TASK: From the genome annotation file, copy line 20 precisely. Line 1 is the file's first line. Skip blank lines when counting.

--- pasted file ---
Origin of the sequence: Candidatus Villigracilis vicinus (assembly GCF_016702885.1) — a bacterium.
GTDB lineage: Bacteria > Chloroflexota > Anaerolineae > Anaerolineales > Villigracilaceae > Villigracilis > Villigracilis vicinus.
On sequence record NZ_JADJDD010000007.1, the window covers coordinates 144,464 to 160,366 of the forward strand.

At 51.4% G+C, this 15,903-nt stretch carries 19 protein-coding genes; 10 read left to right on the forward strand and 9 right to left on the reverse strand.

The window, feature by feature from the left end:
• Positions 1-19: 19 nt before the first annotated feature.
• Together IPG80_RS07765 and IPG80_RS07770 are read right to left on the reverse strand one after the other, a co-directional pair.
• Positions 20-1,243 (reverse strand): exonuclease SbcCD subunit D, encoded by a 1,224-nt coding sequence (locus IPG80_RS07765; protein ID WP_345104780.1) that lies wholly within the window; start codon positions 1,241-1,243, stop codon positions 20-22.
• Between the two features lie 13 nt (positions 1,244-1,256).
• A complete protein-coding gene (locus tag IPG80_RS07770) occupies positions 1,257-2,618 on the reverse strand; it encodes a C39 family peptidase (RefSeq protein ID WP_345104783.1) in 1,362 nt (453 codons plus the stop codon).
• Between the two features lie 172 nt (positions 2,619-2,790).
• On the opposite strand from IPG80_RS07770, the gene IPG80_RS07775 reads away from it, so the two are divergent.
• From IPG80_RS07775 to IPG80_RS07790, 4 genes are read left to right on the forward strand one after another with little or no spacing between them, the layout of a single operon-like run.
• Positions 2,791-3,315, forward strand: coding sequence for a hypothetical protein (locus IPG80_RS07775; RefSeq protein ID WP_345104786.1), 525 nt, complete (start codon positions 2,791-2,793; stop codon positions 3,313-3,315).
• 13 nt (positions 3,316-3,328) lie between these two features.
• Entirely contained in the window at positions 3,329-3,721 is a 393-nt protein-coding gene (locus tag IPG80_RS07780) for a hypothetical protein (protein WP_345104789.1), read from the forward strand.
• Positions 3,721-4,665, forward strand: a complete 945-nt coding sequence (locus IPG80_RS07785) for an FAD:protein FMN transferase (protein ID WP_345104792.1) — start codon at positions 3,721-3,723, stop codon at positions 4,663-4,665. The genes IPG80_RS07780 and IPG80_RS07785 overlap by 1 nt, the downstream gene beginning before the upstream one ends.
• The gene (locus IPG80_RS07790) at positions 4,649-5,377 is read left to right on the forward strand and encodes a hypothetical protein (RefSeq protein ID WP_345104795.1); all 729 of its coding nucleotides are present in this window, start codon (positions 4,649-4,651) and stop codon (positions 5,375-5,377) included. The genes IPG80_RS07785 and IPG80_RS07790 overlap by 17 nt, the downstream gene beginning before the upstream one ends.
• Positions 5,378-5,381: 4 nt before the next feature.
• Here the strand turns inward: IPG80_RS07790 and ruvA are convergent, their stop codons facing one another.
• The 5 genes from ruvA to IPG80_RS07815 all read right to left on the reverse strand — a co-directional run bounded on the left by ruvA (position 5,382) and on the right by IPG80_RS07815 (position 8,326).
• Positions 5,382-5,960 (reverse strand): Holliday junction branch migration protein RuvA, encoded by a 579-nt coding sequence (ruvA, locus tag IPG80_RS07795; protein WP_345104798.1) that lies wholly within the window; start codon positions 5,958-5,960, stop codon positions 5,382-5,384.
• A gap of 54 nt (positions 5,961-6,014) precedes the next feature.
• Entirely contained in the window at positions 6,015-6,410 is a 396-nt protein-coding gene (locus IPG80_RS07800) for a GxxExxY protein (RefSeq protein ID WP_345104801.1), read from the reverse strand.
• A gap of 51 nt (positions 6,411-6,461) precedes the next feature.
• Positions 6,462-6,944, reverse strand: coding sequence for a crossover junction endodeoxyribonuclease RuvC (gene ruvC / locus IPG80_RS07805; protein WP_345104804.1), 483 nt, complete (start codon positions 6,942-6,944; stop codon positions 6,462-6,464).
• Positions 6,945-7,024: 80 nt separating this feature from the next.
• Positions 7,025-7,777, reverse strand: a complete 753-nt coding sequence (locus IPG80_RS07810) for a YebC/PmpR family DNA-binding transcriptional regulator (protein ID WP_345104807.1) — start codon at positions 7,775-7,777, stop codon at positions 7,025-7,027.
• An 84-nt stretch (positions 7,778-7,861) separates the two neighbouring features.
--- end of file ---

• Here the strand turns inward: IPG80_RS07790 and ruvA are convergent, their stop codons facing one another.